Other Opinions About the U.S. Electoral College

A prior post discussed the July 6 Supreme Court decisions about the “faithless electors’ in the U.S. Electoral College for electing the president and vice president and initial reactions to those Supreme Court cases. Here are some additional reactions to those cases as well as other commentaries about the U.S.’ complicated system for election of a president and vice president.

Jesse Wegman[1]

Jesse Wegman, a member of the New York Times editorial board and the author of a book about the Electoral College, rightly says these recent cases did not address the issue of the continued existence of that institution, which, he says,” is rotting American democracy from the inside out.” First, it potentially can award “the presidency to the candidate who earns fewer votes among the people as a whole — which violates the fundamental premise of majority rule.” Second, it violates “the constitutional mandate of ‘one person, one vote.’ In the presidential election, the value of your vote depends on where you live. If you live in one of the half-dozen or so ‘battleground’ states, it matters hugely. If you happen to live in a ‘safe state,’ as a vast majority of Americans do, it’s effectively irrelevant.”

The Electoral College was created in the late 18th century Constitution because its “framers worried that most voters — who rarely ventured far from home and had no easy way of getting information quickly — couldn’t know enough about national candidates to make an informed decision.” However, Wegman says, the College has never worked that way with the immediate formation of national political parties.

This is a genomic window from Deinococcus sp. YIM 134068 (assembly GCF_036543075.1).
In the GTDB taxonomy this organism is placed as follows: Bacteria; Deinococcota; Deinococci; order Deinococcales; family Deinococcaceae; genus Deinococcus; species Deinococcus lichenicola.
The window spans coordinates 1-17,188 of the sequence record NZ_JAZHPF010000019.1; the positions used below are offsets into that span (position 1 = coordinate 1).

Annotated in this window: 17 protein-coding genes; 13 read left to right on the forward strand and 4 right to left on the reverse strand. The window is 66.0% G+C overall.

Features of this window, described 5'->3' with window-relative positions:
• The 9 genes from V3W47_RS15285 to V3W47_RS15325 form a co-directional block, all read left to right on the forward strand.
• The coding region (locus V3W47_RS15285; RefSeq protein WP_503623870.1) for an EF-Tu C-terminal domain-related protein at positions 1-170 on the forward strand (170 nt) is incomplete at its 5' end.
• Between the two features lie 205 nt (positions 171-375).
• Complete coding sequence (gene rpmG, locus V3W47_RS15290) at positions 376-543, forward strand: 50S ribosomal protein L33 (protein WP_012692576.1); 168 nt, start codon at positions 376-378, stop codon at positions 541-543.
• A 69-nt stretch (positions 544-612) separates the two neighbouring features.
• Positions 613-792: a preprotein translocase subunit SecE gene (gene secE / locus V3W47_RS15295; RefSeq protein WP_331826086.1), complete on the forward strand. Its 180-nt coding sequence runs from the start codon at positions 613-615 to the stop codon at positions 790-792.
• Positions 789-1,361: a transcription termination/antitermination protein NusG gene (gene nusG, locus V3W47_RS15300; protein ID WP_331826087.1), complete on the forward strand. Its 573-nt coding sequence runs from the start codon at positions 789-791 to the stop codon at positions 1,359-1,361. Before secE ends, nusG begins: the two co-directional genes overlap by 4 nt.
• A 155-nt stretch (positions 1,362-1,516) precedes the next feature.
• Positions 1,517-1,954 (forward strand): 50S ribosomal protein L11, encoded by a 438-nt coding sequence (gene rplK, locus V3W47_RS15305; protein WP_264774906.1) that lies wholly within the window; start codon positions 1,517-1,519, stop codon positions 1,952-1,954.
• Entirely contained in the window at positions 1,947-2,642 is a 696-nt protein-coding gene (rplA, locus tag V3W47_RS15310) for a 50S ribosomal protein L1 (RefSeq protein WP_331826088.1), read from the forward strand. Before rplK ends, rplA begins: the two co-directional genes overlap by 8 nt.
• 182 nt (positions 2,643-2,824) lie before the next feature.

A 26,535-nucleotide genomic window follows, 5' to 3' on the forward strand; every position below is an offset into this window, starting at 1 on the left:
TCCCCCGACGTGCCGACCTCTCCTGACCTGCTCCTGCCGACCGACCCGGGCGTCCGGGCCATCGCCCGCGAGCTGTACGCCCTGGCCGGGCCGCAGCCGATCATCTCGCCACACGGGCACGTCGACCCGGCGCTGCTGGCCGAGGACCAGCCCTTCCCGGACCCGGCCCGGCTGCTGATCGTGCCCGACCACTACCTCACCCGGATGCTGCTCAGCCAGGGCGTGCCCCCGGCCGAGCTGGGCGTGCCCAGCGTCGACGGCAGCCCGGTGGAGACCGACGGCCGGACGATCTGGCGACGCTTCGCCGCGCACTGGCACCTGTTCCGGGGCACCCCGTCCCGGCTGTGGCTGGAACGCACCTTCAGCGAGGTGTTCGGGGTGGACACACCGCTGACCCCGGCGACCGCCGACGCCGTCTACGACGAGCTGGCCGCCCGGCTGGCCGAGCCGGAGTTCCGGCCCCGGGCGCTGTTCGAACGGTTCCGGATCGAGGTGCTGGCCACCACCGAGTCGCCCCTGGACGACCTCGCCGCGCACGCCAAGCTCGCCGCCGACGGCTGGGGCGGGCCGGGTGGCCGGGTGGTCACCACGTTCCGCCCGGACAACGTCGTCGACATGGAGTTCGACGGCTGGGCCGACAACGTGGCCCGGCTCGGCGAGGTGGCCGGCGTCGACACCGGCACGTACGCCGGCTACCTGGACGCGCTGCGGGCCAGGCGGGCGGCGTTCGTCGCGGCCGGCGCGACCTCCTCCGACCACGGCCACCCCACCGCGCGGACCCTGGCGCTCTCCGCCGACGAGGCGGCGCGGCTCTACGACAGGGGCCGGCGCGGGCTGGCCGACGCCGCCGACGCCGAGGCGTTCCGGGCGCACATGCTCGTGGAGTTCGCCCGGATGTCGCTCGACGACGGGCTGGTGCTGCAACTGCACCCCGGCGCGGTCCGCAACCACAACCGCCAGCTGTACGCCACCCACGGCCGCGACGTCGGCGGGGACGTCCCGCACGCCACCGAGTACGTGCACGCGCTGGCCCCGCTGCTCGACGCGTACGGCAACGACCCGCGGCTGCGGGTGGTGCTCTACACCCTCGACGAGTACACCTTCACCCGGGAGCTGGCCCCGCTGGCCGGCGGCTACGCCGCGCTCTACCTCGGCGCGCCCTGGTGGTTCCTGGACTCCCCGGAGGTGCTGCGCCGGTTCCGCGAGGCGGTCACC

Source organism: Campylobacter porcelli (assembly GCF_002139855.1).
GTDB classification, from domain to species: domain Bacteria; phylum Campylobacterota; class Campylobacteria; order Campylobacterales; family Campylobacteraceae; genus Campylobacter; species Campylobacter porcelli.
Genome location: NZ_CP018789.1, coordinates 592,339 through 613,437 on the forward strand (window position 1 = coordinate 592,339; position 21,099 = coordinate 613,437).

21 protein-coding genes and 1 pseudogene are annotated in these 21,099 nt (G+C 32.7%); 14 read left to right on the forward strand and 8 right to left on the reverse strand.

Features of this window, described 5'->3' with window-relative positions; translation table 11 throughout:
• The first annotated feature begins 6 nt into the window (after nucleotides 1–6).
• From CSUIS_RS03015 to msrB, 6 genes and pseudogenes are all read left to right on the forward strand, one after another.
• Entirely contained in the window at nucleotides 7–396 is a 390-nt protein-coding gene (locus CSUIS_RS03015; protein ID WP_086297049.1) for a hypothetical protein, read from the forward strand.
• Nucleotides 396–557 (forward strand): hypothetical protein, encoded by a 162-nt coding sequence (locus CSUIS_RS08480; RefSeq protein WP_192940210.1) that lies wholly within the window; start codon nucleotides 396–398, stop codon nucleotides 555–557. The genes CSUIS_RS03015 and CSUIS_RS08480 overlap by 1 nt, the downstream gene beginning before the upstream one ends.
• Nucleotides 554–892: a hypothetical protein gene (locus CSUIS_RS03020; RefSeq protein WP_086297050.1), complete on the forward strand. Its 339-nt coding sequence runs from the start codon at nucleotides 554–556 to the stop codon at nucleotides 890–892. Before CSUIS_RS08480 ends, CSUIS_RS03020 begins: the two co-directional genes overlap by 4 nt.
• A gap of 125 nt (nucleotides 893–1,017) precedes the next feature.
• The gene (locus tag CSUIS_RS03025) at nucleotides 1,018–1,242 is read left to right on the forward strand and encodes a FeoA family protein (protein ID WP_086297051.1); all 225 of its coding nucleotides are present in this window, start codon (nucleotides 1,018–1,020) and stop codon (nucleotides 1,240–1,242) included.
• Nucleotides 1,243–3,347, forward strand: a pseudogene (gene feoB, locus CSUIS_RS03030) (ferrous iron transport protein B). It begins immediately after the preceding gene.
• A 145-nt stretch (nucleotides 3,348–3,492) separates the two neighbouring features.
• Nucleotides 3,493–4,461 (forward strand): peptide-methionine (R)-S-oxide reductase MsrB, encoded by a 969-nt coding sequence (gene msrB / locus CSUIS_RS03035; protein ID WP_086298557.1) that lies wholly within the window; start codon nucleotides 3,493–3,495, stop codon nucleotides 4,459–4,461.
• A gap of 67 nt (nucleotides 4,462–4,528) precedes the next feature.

As a result, Wegman argues, “there is no remaining rationale for the Electoral College. What remains is a system that serves no purpose other than to erase the votes of 100 million Americans every four years, making them bystanders to the most consequential election of all.” In short, amend the Constitution to eliminate the Electoral College.

Wall Street Journal[2]

A Wall Street Journal editorial also points out that these new cases do not “address the most controversial question about the Electoral College, which is whether the U.S. should have one at all.”

The editorial, however, does not address that issue either. Instead, it discusses the National Popular Vote Interstate Compact whereby some states agree to grant their electors to the winner of the nationwide popular vote and which presumably is valid under the Opinion of the Court. However, says the Journal, Justice Thomas in his concurring opinion, points out that the Constitution in the last clause of Article I, Section 8, states, “No State shall, without the Consent of Congress . . . enter into any Agreement or Compact with another State.”

In any event, that compact currently has 16 members (15 states and the District of Columbia) with a total of 196 electoral votes and by its terms would go into effect when enough additional states join to constitute a majority of the Electoral College (270 votes).

Richard L. Hasen[3]

 Just before these Supreme Court decisions, Richard L. Hasen, a professor of law and political science at the University of California, Irvine and the author of a leading book on problems of the U.S. election system, noted several problems with that system.